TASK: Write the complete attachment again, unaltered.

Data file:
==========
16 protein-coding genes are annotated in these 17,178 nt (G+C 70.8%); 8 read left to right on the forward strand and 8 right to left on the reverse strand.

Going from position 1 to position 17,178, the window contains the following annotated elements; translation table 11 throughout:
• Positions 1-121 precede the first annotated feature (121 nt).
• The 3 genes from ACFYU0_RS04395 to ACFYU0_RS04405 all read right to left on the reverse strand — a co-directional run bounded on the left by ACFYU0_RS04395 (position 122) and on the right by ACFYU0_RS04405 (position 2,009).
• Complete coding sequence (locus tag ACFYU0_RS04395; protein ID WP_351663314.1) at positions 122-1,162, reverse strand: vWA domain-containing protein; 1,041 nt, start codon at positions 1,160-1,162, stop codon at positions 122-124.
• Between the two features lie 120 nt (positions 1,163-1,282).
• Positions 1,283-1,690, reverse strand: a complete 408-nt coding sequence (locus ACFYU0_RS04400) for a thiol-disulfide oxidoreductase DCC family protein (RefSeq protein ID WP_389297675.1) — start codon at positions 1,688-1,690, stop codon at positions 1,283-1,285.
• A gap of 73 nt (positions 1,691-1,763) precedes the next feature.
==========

16 protein-coding genes are annotated in these 17,178 nt (G+C 70.8%); 8 read left to right on the forward strand and 8 right to left on the reverse strand.

Going from position 1 to position 17,178, the window contains the following annotated elements; translation table 11 throughout:
• Positions 1-121 precede the first annotated feature (121 nt).
• The 3 genes from ACFYU0_RS04395 to ACFYU0_RS04405 all read right to left on the reverse strand — a co-directional run bounded on the left by ACFYU0_RS04395 (position 122) and on the right by ACFYU0_RS04405 (position 2,009).
• Complete coding sequence (locus tag ACFYU0_RS04395; protein ID WP_351663314.1) at positions 122-1,162, reverse strand: vWA domain-containing protein; 1,041 nt, start codon at positions 1,160-1,162, stop codon at positions 122-124.
• Between the two features lie 120 nt (positions 1,163-1,282).
• Positions 1,283-1,690, reverse strand: a complete 408-nt coding sequence (locus ACFYU0_RS04400) for a thiol-disulfide oxidoreductase DCC family protein (RefSeq protein ID WP_389297675.1) — start codon at positions 1,688-1,690, stop codon at positions 1,283-1,285.
• A gap of 73 nt (positions 1,691-1,763) precedes the next feature.